Churchill schools offer breakfast and lunch programs

Sending children to school well-rested and with a nutritious breakfast will help them learn better during the day, according to numerous studies.

The Churchill County School District was one of the first to offer a breakfast program 10 years ago, said Dawn Rodriquez, food services manager, and the nutritious morning meals are still popular.

"Across the country, the participation in breakfast programs is about 25 percent of the lunch programs. We exceed that," she said.

Breakfast is available at all Fallon schools. Students can eat anytime before the bell rings to begin classes, Rodriquez said.

Fallon residents who meet certain income guidelines can qualify for free lunches and breakfasts at Churchill County schools.

A family of four that earns less than $35,798 a year is eligible for free meals for their children. A single mother or father can earn up to $17,705 a year.

The regular price for lunch at school is $1.50 for elementary students, $1.75 at the junior high school, and $2 at the high school. A breakfast costs $1.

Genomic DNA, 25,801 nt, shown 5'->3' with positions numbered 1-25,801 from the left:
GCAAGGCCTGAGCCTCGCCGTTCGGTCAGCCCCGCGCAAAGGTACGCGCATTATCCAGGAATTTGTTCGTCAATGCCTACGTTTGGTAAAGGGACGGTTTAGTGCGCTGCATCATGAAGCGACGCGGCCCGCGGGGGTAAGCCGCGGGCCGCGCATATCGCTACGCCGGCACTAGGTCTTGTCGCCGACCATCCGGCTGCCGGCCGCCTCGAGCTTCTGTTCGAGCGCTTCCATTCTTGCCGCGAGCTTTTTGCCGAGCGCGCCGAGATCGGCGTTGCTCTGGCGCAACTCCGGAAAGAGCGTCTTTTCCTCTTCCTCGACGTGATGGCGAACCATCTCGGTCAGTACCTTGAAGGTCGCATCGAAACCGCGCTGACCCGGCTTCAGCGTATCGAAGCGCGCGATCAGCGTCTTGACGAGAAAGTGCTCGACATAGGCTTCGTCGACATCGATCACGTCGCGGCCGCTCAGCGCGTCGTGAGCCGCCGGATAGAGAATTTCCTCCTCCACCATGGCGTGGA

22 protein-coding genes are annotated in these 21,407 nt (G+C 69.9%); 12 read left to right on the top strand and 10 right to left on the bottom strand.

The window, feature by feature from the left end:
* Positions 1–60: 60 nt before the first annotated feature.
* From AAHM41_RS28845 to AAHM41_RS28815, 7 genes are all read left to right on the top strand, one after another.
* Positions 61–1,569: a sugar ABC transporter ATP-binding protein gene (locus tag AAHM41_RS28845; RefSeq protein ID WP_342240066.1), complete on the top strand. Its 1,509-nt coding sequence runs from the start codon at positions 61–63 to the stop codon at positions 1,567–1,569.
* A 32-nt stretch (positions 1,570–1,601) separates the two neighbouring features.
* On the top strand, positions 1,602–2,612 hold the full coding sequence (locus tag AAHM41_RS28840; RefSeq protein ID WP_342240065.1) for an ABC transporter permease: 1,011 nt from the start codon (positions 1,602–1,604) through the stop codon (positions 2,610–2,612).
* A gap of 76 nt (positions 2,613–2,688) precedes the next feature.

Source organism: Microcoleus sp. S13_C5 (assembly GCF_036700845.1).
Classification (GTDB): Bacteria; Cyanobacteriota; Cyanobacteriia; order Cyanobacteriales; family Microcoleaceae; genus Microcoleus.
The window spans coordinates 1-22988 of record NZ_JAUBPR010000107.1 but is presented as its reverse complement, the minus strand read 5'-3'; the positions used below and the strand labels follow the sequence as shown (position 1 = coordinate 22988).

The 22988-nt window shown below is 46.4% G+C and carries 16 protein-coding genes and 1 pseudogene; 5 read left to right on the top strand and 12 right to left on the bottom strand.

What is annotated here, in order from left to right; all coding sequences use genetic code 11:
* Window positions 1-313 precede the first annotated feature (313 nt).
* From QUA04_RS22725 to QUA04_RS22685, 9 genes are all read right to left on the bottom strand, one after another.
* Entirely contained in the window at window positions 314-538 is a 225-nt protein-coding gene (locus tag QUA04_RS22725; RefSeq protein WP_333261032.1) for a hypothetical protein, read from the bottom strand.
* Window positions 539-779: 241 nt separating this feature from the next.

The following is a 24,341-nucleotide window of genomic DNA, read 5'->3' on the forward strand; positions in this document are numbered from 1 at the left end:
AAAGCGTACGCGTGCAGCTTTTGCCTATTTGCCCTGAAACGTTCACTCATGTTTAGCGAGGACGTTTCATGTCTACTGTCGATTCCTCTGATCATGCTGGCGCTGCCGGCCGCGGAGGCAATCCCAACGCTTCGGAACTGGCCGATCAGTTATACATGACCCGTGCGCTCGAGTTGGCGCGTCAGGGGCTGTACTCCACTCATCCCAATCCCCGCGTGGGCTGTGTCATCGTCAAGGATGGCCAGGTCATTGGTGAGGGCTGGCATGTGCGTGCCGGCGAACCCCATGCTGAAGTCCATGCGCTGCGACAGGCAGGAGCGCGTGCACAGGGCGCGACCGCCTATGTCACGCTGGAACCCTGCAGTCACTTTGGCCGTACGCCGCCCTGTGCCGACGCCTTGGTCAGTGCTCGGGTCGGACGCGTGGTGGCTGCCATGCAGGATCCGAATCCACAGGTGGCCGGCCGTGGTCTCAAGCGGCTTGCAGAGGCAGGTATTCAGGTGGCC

A 2002 study published in the "Annals of Nutrition Metabolism" tested 97 inner-city pupils over six months to determine if eating a good breakfast had any effect on learning and behavior.

The study revealed that the children given breakfast showed increased math grades, had better attendance and that behavior improved.

Other studies show that students who eat a healthy breakfast exhibit improved energy levels, concentrate better, and are less moody.

Adequate sleep is also emerging as a factor in how well children learn, especially in junior and senior high school.

A psychology professor at the University of Massachusetts at Boston conducted a sleep study using almost 2,500 children between 11-14 who lived in Chicago. Jean Rhodes reported that children who did not receive enough sleep were more depressed, had lower self-esteem and lower grades.

Information about the study, funded by the Carnegie Foundation and Spencer Foundation, was posted on the ScienCentralNews Web site.

Experts recommend 10 hours of sleep a night for school-age children to function well in class.

n Contact reporter Marlene Garcia at


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